After all this extravagance, I thought today would be rather quiet. My husband came home from work this morning and about an hour later, I finally got up and ready for the day. Walked into the kitchen and there was a dozen pink roses on the table with cards and donuts. Todd was cooking eggs and bacon. What a guy! He really made me feel special this week. I am so thankful for this husband of mine. He went to bed (he's working tonight) and my kids did the dishes. I read. After lunch, I took a nap in my big chair and when I woke up, I read some more. Without guilt. It felt terrific. In between, I finished unpacking our suitcases and did laundry. But it was a great Mother's Day. Oh, and my mother-in-law? She's been in Turkey since last Tuesday. I wonder what kind of day she had?

Sunday, May 3, 2009

What I've Learned Recently

With my 46th (gasp!) birthday approaching at the end of this week, I'm taking stock of what I've learned recently.

I've learned that it is, indeed, possible to put a thong on wrong - and wear it a few hours before realizing the mistake.

I've learned that getting older sucks. One day you are young and can do anything. The next day ....

I've learned that one must not react immediately to anything a child confides in you. One must think carefully about how to respond. Never be shocked or dismayed (at least openly) to what you hear.

I've learned that without God, I am nothing and can do even less. To reach down deep and find the strength to crawl out of whatever hole you've dug for yourself cannot be done alone. I need God.

So, what have YOU learned lately?

Thursday, April 23, 2009


Well, in case you were wondering, it's April 23rd and my story was mailed yesterday. Hooray! It had to be postmarked by today and it's just going to Portland. Now, Portland is only 100 miles away, as the crow flies. (I love that saying, "as the crow flies") From Astoria, that envelope left yesterday in a big, white truck at 6:00 pm (so they say). It takes two hours to get to Portland, but who knows what post office it will end up at. It may take a day or two for that envelope to get handed off from person to machine and back again, getting stamped and perhaps folded up a bit along the way. Into another truck with a friendly postperson who probably will be wearing one of those ranger-like brimmed hats and baggy shorts. They'll pack up their bags and head into Portland, after stopping for coffee (of course). That envelope will be delivered to the suite number it's addressed to and will lay on someone's desk for an unknown amount of time. Finally, someone will notice it and say, "Hey, here's another unknown writer hoping we'll love their story and award them first prize." Or maybe second, or even third. (The third place prize will almost cover the entry fee - it's a small contest.) The envelope will be opened, the check given to accounts receivable, the package divided up between the three judges that will be deciding who the winner is. I had to send three copies so I'm assuming there are three judges. Of course, this is all speculation. Who knows what journey my story has taken. The good news is that I retain ownership of my writing (it's in the rules!) Which means that I can use it again anywhere I want.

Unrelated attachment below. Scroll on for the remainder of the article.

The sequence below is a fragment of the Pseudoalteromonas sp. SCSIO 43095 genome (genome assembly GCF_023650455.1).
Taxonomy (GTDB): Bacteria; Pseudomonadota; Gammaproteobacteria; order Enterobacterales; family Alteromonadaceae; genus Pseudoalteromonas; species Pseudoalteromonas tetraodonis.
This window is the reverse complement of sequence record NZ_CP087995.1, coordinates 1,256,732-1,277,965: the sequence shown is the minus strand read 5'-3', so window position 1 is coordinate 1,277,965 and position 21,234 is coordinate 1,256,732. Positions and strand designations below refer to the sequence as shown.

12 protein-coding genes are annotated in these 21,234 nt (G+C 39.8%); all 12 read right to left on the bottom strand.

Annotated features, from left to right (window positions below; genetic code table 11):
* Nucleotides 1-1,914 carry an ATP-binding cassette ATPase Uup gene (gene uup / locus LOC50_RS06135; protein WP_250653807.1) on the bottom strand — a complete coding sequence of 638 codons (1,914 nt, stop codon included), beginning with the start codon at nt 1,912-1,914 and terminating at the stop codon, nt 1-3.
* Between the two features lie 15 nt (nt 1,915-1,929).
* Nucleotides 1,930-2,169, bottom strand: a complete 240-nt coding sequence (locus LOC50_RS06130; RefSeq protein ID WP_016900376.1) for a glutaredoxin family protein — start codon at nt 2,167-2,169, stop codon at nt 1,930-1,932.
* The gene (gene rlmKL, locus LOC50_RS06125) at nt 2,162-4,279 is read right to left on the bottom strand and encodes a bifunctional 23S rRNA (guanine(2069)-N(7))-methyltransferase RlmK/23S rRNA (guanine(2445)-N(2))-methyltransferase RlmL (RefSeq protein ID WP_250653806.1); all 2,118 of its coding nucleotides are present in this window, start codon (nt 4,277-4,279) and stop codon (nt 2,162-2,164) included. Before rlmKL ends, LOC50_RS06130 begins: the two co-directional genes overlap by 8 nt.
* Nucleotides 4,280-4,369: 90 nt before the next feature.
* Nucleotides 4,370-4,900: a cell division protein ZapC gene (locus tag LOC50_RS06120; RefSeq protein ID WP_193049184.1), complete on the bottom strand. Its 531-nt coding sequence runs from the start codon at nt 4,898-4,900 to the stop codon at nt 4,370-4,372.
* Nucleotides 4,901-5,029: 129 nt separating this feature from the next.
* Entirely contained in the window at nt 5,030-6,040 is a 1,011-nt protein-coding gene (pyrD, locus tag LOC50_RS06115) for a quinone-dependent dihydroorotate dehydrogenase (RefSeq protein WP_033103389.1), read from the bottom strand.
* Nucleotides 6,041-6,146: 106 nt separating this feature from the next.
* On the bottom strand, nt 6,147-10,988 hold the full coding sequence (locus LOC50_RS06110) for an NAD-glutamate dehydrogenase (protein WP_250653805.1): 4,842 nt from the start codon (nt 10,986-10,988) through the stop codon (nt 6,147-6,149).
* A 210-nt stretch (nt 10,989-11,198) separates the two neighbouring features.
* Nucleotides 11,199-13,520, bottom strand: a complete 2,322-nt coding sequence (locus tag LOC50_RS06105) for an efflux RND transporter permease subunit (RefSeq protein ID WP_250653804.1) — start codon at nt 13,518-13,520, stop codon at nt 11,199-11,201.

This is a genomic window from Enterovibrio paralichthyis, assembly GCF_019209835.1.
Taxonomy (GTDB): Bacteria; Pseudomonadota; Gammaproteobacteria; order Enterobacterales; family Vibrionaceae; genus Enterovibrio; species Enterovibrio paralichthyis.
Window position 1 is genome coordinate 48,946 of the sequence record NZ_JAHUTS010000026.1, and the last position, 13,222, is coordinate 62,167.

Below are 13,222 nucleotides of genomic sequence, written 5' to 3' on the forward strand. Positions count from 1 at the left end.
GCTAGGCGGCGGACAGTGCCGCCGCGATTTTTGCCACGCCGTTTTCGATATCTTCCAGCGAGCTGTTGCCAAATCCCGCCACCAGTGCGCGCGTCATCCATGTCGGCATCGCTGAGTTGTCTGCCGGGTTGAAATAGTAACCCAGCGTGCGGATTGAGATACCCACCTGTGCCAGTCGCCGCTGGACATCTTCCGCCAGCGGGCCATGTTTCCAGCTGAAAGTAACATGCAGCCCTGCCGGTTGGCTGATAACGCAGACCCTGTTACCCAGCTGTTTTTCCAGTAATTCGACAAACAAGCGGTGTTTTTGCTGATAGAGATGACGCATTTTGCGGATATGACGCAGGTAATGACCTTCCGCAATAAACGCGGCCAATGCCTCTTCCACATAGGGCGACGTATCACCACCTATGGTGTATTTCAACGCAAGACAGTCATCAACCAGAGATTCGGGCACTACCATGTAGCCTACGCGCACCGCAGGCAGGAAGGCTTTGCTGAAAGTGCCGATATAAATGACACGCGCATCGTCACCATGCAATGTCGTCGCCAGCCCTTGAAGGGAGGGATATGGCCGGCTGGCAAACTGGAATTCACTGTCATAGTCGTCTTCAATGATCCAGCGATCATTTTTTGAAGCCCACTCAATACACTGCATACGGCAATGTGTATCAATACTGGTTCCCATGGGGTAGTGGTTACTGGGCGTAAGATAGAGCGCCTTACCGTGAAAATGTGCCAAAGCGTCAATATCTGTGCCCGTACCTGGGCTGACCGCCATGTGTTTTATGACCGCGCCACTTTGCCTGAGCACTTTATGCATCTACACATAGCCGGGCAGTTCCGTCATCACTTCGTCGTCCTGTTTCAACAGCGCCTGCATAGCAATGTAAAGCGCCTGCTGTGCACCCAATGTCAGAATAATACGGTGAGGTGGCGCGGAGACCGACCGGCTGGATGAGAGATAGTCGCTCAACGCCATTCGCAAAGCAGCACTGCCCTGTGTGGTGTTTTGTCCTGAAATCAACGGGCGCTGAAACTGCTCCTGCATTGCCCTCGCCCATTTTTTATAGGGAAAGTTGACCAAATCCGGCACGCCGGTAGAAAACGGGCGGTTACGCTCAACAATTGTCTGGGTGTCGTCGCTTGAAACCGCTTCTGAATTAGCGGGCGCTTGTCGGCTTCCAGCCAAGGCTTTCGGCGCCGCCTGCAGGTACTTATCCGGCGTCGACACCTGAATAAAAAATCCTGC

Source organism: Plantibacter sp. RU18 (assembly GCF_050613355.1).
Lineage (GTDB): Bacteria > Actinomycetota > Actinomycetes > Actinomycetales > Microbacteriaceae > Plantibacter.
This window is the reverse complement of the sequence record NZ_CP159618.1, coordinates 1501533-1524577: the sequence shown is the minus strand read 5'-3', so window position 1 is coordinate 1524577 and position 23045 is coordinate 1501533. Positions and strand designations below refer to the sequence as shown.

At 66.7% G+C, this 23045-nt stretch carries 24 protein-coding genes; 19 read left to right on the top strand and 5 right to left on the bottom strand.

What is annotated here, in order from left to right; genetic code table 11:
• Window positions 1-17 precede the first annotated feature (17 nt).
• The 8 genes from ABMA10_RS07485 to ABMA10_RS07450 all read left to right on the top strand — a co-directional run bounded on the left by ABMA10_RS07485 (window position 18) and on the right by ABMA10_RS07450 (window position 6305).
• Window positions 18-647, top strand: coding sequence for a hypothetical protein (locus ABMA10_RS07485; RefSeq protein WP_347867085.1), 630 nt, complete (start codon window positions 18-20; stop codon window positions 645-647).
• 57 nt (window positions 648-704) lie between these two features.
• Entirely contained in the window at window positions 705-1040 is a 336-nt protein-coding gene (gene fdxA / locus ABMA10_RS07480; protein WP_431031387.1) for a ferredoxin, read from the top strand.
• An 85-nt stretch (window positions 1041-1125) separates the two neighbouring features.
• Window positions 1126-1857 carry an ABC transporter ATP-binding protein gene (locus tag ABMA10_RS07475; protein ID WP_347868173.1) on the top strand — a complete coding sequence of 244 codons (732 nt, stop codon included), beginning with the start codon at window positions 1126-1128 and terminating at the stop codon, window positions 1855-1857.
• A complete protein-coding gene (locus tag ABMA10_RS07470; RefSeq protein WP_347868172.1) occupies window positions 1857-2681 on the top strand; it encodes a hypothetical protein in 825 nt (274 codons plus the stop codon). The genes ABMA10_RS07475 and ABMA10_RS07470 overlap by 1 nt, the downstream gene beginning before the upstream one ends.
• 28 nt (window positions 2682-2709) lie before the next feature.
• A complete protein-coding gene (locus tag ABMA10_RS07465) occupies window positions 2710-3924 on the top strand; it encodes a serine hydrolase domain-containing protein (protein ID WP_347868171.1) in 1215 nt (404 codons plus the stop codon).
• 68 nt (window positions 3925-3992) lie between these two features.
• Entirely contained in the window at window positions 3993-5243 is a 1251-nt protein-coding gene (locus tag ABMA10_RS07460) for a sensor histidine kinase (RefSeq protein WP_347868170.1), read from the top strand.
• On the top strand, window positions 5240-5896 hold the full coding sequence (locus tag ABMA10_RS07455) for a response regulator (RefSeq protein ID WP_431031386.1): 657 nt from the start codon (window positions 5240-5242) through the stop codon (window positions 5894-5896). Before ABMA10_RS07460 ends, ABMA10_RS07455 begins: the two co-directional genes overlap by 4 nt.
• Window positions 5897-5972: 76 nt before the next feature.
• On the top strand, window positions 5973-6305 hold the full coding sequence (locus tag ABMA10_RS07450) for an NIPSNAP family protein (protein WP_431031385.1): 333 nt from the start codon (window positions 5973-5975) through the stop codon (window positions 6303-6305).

The main thing is that I DID IT! After posting about the contest, I knew I had to achieve my goal. Or else risk being scolded by my husband (or perhaps an encouraging blog friend.) In my opinion, it doesn't matter if I win or not; to me, I have already won my own contest. And it feels good.

Sunday, April 19, 2009

Procrastinate: To Dilly-Dally, Delay

Has it already been a week since I posted? I'm sitting here posting instead of doing what I should be doing: dishes, laundry, washing my hair, finishing that piece I said I was going to enter into a writing contest. I finally (gulp!) read the thing to my husband today. Gosh, that was hard! Hard!! I feel so extremely vulnerable whenever I read something I've written to someone (that sentence is awkward but you get my drift). It's like opening up your chest and exposing your heart, allowing someone the opportunity to injure it. Especially if it's an emotional thing, which this piece of writing definitely is. But Todd was sweet and said he thought it was good, and worth the entry fee to submit. Bless him! The deadline is April 23rd, so I'd best get it done.

We actually hit 62 degrees outside today - what a thrill to be warm, even too warm. I just learned today that the word "thrill" actually comes from being pierced with a spear, or something like that, back in medieval days. I love word origins.

See, I'm just playing here. Procrastinating. So, how's the weather in your part of the world? Anybody know a good recipe using mushrooms? Read any good pirate stories? ARE there any good pirate stories?

Enough. I'm off to write a little, launder a little and dish wash a lot.

Sunday, April 12, 2009

Easter Weekend